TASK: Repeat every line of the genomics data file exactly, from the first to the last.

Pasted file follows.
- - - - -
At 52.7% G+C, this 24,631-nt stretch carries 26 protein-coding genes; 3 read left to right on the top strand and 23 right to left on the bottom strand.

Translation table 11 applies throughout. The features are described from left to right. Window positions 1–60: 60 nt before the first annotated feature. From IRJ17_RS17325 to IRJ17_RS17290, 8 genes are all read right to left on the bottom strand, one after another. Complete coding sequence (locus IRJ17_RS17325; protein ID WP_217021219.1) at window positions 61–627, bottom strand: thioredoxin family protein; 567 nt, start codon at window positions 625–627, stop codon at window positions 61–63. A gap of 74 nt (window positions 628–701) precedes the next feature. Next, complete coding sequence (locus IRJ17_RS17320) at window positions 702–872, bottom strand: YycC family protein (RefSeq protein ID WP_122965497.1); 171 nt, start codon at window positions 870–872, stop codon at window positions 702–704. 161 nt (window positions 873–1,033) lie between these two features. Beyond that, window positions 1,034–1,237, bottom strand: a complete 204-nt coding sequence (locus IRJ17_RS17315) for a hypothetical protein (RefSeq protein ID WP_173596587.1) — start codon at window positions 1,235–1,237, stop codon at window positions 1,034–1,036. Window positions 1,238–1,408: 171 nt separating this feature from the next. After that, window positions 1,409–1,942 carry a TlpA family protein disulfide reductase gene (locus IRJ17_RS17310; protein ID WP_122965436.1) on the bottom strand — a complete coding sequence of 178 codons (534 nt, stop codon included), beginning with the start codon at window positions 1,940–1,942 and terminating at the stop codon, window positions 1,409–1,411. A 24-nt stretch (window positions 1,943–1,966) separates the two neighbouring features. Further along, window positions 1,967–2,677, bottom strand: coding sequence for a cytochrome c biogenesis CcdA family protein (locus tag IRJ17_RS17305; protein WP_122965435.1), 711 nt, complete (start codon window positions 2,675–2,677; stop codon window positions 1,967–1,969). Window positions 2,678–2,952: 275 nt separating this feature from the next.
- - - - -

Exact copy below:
At 52.7% G+C, this 24,631-nt stretch carries 26 protein-coding genes; 3 read left to right on the top strand and 23 right to left on the bottom strand.

Translation table 11 applies throughout. The features are described from left to right. Window positions 1–60: 60 nt before the first annotated feature. From IRJ17_RS17325 to IRJ17_RS17290, 8 genes are all read right to left on the bottom strand, one after another. Complete coding sequence (locus IRJ17_RS17325; protein ID WP_217021219.1) at window positions 61–627, bottom strand: thioredoxin family protein; 567 nt, start codon at window positions 625–627, stop codon at window positions 61–63. A gap of 74 nt (window positions 628–701) precedes the next feature. Next, complete coding sequence (locus IRJ17_RS17320) at window positions 702–872, bottom strand: YycC family protein (RefSeq protein ID WP_122965497.1); 171 nt, start codon at window positions 870–872, stop codon at window positions 702–704. 161 nt (window positions 873–1,033) lie between these two features. Beyond that, window positions 1,034–1,237, bottom strand: a complete 204-nt coding sequence (locus IRJ17_RS17315) for a hypothetical protein (RefSeq protein ID WP_173596587.1) — start codon at window positions 1,235–1,237, stop codon at window positions 1,034–1,036. Window positions 1,238–1,408: 171 nt separating this feature from the next. After that, window positions 1,409–1,942 carry a TlpA family protein disulfide reductase gene (locus IRJ17_RS17310; protein ID WP_122965436.1) on the bottom strand — a complete coding sequence of 178 codons (534 nt, stop codon included), beginning with the start codon at window positions 1,940–1,942 and terminating at the stop codon, window positions 1,409–1,411. A 24-nt stretch (window positions 1,943–1,966) separates the two neighbouring features. Further along, window positions 1,967–2,677, bottom strand: coding sequence for a cytochrome c biogenesis CcdA family protein (locus tag IRJ17_RS17305; protein WP_122965435.1), 711 nt, complete (start codon window positions 2,675–2,677; stop codon window positions 1,967–1,969). Window positions 2,678–2,952: 275 nt separating this feature from the next.